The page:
Leadership and Procurement for 2020

With the new fiscal year well under way across the Federal Government, and as we enter the new year, I am taking some time to reflect on my lessons learned from 2019 in hopes of improving and correcting issues that have impeded productivity and efficiency for effective procurement leadership.

With that in mind, the overarching theme is “communication”.


Stating the obvious, communications efforts need to improve. They always need to improve. The difficulty is how should they improve?

First of all, both internal and external communications should be proactive.

Internally, the first thing that should happen, and at a minimum, is that the Program Office (a.k.a. the customer) should be given a milestone chart with all the activities that need to happen – from submitting the purchase request once assigned to the procurement office, all the way through contract award. There should be also be solid communications plan with the customer such that they know exactly what the expectations are for milestones, and how the procurement office will work with them for a successful outcome. However, this should not a transactional, one-off issue. There is simply too much focus on procurement acquisition lead time (PALT), and not enough focus on mission and outcomes.

Setting expectations and establishing a collaborative environment with the program office is critical for successful procurement outcomes. There should not just be a focus on time-based actions.

Myth – “This type of collaboration is not realistic, as I simply have too many procurement actions to actively work with customers in this fashion” – If this statement is true, then procurement leadership has already failed, as the expectations with the customer cannot even be discussed, and the customer is left holding the bag on when they can expect the award to happen.

Further, proactive steps should be done to ensure procurement (and legal) are brought into the planning process as early as possible into the acquisition planning process. This should also include industry.

If you cannot plan, they cannot plan.

Procurement officials simply stating to customers that contract award will occur “On or before September 30” is also not acceptable. Further, not communicating with industry on milestones and changes to contract actions is also a failure in executing procurement. We must be better than this, as being a procurement professional is more than just pushing paper.

Myth – “Things change, so it will not be a realistic schedule”. At least we have something to work with. Yes, things change. There are usually many externalities that affect a given procurement. Not only do they need to be dealt with, but the customer should be at the center of the solutions.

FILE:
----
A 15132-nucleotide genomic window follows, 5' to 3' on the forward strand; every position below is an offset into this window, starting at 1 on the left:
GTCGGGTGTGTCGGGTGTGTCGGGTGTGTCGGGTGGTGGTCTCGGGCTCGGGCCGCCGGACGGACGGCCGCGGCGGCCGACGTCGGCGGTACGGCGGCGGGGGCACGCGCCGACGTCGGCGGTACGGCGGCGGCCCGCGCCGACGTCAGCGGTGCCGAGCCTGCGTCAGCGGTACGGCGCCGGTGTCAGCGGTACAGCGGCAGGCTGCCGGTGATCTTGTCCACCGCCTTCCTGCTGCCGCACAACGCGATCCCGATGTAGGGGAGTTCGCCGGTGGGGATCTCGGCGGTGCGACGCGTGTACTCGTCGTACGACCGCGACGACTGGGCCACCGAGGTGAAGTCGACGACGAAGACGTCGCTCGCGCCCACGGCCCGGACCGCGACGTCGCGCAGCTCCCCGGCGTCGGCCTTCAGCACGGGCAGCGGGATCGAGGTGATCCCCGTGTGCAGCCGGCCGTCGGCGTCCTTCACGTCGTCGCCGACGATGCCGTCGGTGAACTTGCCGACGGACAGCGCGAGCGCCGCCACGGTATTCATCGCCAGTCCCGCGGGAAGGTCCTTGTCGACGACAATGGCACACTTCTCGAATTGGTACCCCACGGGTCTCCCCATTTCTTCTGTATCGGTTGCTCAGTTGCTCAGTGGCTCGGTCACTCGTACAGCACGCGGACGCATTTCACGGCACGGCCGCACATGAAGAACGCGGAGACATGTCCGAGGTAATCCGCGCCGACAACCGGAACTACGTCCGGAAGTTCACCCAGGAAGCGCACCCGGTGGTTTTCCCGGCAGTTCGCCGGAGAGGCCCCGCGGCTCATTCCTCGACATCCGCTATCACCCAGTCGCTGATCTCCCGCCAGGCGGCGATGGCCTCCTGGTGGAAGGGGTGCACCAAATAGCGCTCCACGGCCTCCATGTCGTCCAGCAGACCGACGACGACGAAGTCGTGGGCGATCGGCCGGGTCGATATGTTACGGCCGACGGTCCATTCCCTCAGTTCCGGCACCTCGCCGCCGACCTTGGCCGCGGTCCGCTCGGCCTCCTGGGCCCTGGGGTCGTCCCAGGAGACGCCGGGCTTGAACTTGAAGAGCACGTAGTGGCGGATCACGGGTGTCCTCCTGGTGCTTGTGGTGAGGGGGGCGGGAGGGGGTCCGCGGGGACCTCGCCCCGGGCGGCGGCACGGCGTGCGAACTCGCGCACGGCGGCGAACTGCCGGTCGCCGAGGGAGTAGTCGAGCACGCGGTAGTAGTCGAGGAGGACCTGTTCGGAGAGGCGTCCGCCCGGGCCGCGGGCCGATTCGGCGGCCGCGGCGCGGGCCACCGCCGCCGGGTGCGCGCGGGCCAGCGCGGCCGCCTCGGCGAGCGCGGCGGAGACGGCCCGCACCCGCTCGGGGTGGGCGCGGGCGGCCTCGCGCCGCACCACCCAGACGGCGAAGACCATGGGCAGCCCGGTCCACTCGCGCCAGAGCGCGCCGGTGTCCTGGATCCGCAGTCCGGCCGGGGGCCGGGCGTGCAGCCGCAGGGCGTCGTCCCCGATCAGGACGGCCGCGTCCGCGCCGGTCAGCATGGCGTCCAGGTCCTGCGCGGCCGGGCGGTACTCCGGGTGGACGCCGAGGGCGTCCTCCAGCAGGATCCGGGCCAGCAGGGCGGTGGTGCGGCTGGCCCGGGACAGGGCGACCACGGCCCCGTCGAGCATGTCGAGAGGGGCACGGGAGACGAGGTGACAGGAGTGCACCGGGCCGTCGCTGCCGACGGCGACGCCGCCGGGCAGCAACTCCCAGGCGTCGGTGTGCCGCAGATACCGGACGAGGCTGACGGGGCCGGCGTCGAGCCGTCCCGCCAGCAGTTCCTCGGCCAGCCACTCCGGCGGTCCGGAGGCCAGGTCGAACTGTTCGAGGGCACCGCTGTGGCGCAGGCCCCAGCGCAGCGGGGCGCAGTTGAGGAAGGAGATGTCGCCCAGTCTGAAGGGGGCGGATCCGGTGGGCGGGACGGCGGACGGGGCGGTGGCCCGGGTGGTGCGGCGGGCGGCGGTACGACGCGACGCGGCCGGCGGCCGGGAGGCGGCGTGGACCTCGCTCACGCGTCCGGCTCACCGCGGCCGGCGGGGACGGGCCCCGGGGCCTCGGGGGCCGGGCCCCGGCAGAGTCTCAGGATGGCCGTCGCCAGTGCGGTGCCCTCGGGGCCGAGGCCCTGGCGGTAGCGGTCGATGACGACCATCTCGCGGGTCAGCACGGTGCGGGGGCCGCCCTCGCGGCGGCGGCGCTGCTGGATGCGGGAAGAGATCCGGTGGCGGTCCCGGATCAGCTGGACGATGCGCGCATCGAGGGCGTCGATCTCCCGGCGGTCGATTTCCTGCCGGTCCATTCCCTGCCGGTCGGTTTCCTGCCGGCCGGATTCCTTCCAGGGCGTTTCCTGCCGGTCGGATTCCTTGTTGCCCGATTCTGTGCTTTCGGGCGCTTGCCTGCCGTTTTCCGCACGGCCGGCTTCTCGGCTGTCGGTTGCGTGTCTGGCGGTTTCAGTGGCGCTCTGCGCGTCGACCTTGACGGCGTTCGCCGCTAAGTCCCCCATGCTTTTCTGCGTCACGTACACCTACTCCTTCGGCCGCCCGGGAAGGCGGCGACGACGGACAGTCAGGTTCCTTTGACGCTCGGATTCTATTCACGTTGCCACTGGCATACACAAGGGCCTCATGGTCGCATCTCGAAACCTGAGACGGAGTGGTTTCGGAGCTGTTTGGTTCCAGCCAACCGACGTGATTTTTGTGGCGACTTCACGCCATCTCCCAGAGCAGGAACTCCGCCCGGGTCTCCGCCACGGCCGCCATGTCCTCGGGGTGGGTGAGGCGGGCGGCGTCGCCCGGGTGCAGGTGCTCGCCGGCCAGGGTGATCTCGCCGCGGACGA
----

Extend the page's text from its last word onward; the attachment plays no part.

The bottom line here is to keep the customer informed of what is happening, why it has happened, and what actions are being taken. Don’t make the customer have to chase for information. Often, timelines slip to the right. The customer needs to be informed and should not be the last one to know.

Communications are a two-way street. They must also include industry. Inform industry partners of what is happening, so they can also plan accordingly. If communications are not both internal and external, this is a critical failure.

One of the best procurements I have worked on was with the DHS Procurement Innovation Lab (PIL – https://www.dhs.gov/pil). The fact that we had a strong, integrated team that collaborated and communicated often (i.e. program office and Contracting) was cited as one of the most important factors in our shared success.

Leadership and Procurement

I recently read Call Sign Chaos: Learning to Lead, by formed Secretary of Defense Jim Mattis. It was an excellent book for many reasons, but two particular things stood out for me from the book that have particular relevance to procurement leadership:

…A former boss, Navy Captain Dick Stratton, who was held in the Hanoi Hilton for 2,251 days as a “prisoner of war,” had taught me that a call from the field is not an interruption of the daily routine; it’s the reason for the daily routine… [emphasis added].

…This experienced crew was all in, seven days a week. I quickly warmed to them and encouraged them to use their initiative, keeping me informed following my mantra “What do I know? Who needs to know? Have I told them?” [emphasis added]. I repeated it so often that it appeared on index cards next to the phones in some offices…

Procurement is a customer-driven initiative. Procurement “leaders” that just give lip service to this reality are not doing right by their customers, organizations, or their respective missions. Customers should have their phone calls and emails answered promptly (my standing orders are 24-hour turn around. Period. If me or my staff cannot do it, someone will.)

Again, that should also include industry. They should have their emails and phone calls promptly returned (My customers naturally get head-of-the-line privileges. Industry typically gets 48-72 hours).

These are all metrics that I hold my staff, and me, accountable to meet. They are realistic, they are achievable, and they are a product of solid leadership that understands productivity and being a business advisor to internal and external customers are not mutually exclusive.

I have never accepted “I don’t have time” to be a viable excuse.

Make the time.

Remember, the customer is the reason for the daily routine.

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